Home range formation in wolves due to scent marking
- Cite this article as:
- Briscoe, B.K., Lewis, M.A. & Parrish, S.E. Bull. Math. Biol. (2002) 64: 261. doi:10.1006/bulm.2001.0273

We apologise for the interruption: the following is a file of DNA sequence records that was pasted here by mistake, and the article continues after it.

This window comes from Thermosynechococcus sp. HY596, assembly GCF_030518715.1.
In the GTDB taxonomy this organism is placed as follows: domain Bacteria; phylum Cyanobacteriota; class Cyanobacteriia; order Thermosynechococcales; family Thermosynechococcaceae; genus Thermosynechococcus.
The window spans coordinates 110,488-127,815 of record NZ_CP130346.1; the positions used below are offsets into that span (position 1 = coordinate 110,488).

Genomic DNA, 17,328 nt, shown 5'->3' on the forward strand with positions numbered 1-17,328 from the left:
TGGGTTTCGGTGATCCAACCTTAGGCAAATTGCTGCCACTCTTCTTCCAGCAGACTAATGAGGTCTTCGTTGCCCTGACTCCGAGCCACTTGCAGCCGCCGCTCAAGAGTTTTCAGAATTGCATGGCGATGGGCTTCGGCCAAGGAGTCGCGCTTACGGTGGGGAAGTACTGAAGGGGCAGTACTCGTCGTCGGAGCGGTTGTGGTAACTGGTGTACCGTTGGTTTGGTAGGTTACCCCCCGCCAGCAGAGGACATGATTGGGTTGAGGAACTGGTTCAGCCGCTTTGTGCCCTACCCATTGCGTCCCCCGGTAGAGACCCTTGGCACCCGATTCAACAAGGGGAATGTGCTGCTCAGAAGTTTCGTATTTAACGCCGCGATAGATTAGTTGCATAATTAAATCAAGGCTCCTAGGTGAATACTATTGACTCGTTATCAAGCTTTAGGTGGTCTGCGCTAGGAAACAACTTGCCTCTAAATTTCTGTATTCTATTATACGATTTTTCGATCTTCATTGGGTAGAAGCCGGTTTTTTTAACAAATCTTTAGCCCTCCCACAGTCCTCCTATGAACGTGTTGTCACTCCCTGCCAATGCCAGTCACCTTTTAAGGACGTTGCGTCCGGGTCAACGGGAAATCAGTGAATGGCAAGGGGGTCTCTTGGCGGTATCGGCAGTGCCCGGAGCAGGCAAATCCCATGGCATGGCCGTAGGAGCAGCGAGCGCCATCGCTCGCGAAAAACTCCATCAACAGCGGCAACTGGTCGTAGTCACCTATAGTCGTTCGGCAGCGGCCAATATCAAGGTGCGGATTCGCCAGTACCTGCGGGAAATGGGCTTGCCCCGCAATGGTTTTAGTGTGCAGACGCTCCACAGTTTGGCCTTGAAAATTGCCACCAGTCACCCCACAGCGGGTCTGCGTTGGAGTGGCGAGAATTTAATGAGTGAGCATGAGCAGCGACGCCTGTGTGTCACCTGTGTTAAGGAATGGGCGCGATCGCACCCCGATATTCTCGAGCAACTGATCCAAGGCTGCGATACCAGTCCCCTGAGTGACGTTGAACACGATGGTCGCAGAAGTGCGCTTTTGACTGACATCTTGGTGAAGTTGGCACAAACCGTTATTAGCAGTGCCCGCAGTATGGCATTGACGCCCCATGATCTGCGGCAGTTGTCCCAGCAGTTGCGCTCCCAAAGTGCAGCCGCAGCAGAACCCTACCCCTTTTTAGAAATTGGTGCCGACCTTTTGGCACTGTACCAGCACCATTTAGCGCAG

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Social carnivores, such as wolves and coyotes, have distinct and well-defined home ranges. During the formation of these home ranges scent marks provide important cues regarding the use of space by familiar and foreign packs. Previous models for territorial pattern formation have required a den site as the organizational center around which the territory is formed. However, well-defined wolf home ranges have been known to form in the absence of a den site, and even in the absence of surrounding packs. To date, the quantitative models have failed to describe a mechanism for such a process. In this paper we propose a mechanism. It involves interaction between scent marking and movement behavior in response to familiar scent marks. We show that the model yields distinct home ranges by this new means, and that the spatial profile of these home ranges is different from those arising from the territorial interactions with den sites.